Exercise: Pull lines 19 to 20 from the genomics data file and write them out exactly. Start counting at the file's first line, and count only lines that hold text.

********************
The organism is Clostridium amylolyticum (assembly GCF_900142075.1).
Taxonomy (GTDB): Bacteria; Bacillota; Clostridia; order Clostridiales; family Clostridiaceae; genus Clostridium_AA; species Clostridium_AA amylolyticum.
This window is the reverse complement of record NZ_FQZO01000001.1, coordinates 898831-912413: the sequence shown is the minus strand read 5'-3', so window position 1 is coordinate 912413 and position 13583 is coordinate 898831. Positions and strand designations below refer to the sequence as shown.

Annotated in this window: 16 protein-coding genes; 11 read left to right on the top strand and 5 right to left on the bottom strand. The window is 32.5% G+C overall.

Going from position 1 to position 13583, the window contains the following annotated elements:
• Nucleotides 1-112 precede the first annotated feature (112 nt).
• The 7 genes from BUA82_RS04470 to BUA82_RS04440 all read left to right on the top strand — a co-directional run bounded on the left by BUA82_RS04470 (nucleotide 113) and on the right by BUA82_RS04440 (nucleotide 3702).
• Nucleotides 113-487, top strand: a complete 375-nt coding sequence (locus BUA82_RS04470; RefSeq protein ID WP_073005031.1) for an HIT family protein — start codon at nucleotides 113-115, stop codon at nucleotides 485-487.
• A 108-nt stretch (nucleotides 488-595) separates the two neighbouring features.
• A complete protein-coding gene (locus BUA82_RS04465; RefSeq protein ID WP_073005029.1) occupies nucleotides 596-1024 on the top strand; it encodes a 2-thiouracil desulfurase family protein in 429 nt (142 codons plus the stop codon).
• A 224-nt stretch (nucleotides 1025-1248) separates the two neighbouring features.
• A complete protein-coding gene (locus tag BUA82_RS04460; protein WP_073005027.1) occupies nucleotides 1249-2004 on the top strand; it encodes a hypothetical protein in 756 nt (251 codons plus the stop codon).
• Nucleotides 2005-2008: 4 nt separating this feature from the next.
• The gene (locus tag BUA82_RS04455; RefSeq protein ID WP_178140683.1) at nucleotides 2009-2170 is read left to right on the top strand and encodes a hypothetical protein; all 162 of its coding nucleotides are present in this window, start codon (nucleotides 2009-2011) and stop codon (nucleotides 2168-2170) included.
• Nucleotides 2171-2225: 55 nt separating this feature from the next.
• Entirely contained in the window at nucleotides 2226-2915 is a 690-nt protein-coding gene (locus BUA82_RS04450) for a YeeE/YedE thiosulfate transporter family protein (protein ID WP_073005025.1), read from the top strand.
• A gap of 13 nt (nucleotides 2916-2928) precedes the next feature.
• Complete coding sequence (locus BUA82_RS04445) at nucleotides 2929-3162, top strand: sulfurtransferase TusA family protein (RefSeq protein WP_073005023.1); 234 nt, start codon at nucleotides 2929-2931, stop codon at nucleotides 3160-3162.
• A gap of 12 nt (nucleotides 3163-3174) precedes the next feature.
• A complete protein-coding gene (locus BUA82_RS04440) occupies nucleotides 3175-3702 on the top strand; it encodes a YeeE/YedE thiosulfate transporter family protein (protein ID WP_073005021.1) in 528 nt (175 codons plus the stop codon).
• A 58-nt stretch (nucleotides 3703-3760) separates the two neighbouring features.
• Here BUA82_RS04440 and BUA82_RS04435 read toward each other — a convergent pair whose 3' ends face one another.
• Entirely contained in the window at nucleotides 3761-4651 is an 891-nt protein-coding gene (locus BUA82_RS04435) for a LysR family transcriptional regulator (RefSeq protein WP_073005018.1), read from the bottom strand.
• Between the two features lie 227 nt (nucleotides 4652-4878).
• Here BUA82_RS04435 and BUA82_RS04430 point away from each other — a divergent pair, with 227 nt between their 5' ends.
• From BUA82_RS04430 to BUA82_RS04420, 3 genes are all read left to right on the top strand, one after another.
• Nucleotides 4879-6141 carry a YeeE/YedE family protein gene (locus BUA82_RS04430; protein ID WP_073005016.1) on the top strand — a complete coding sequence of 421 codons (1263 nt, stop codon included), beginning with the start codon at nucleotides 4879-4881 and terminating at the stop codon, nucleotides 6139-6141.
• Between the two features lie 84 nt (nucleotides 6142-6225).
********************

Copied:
• A gap of 12 nt (nucleotides 3163-3174) precedes the next feature.
• A complete protein-coding gene (locus BUA82_RS04440) occupies nucleotides 3175-3702 on the top strand; it encodes a YeeE/YedE thiosulfate transporter family protein (protein ID WP_073005021.1) in 528 nt (175 codons plus the stop codon).